Credit turmoil seen as a run in the 'shadow' banking system


By Krishna Guha
Financial Times, London
Sunday, September 2, 2007

JACKSON HOLE, Wyoming -- The current turmoil in the financial markets has all the characteristics of a classic banking crisis, but one that is taking place outside the traditional banking sector, Axel Weber, president of the Bundesbank, said at the weekend.

"What we are seeing is basically what we see underlying all banking crises," said Mr Weber, one of the most influential members of the governing council of the European Central Bank.

The comments mark the first time that a top central banker has endorsed the notion that the non-bank financial system is seeing an old-style bank run.

Some Federal Reserve policymakers also privately see comparisons between the current distress in credit markets and the bank runs of the 19th century, in which savers lost confidence in banks and demanded their money back, creating a spiralling liquidity crisis for institutions that had invested this money in longer-term assets.

That scenario ultimately led to the creation of the US Federal Reserve and other central banks as lenders of last resort for the banking system.

However, the tools that modern central banks possess to address liquidity problems can only directly address such runs inside the traditional banking sector, and do not directly touch the non-bank financial sector, which has been hardest hit by the current credit crisis.

Mr Weber's analysis highlights the dilemma facing central banks, which cannot channel funds directly to the non-bank financial sector, and may therefore have to resort to easing monetary policy instead. The ECB is due to set its key interest rate on Thursday and the Federal Reserve on September 18.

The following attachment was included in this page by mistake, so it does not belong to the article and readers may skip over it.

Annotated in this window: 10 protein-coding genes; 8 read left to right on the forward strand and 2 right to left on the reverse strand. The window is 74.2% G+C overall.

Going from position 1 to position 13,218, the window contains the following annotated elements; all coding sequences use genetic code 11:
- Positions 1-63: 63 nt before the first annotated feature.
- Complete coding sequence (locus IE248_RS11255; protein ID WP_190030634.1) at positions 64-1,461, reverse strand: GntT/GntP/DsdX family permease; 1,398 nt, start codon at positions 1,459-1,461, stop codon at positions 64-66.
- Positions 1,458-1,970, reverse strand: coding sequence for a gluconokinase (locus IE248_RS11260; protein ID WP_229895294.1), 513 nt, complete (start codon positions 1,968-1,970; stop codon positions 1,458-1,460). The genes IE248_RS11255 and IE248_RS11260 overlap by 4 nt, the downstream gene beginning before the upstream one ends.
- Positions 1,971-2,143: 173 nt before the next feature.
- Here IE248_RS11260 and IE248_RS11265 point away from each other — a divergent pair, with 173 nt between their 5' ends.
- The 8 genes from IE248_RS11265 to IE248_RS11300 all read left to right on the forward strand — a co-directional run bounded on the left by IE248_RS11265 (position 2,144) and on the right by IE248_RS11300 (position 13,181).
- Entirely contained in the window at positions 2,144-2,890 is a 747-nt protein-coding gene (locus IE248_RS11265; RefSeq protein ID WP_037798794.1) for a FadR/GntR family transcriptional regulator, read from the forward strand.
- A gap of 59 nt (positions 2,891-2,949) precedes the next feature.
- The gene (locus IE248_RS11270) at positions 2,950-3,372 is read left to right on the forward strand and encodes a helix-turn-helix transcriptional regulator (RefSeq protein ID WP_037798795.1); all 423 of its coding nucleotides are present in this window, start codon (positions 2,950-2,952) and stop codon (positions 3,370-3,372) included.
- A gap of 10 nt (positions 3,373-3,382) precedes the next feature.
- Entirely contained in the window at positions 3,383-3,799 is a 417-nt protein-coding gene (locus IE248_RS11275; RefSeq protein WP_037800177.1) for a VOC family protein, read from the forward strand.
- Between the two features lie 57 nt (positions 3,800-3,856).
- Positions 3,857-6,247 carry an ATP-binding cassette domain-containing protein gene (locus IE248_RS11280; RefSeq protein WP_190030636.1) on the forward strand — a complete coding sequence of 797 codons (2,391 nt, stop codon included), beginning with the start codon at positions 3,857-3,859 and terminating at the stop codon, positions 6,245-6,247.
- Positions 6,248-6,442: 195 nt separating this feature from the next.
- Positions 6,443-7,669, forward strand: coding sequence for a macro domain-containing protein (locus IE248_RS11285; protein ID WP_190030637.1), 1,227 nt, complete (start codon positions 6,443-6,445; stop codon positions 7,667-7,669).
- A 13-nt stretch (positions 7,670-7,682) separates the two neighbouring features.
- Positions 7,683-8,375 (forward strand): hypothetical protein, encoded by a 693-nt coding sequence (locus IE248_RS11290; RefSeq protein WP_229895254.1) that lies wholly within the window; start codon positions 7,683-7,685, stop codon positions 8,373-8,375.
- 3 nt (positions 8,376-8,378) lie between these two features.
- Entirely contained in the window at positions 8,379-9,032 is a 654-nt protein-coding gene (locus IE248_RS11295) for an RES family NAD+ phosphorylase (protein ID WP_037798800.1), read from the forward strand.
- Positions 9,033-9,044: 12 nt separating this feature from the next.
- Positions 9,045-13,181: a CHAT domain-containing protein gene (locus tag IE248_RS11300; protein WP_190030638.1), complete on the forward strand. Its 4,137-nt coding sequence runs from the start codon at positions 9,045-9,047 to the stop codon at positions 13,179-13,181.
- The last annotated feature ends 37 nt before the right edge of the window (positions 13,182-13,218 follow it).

Mr Weber told fellow central bankers and economists at the Federal Reserve's Jackson Hole symposium that the only difference between a classic banking crisis and the turmoil under way in the markets is that the institutions most affected at the moment are conduits and investment vehicles raising funds in the commercial bond market, rather than regulated banks.

These entities were inherently vulnerable to a sudden loss of confidence on the part of their funders because "there is a maturity mismatch" on the part of financial institutions that have invested in long term mortgage-backed or asset-backed securities using short-term finance.

"Most of the conduits are owned by the banks," he said. In many cases, sponsoring banks are being forced to take risky assets back onto their balance sheets, in turn causing banks to keep hold of their own cash, putting pressure on short-term money markets, he argued.

His comments came as Frederic Mishkin, a Fed governor, argued for a rapid and aggressive monetary policy response to any fall in house prices.

His diagnosis of the financial crisis was echoed by other experts.

James Hamilton, a professor at the University of California, warned that -- as in old-fashioned bank runs -- sudden demand for liquidity can lead to a firesale of assets that depresses their price, making otherwise solvent institutions insolvent.

Paul McCulley, managing director of Pimco, said there was a "run on the shadow banking system." He said the shadow banking system held $1,300 billion of assets that now had to be put back onto the balance sheets of the banks.

The issue, he said, is "how it is done and at what price."

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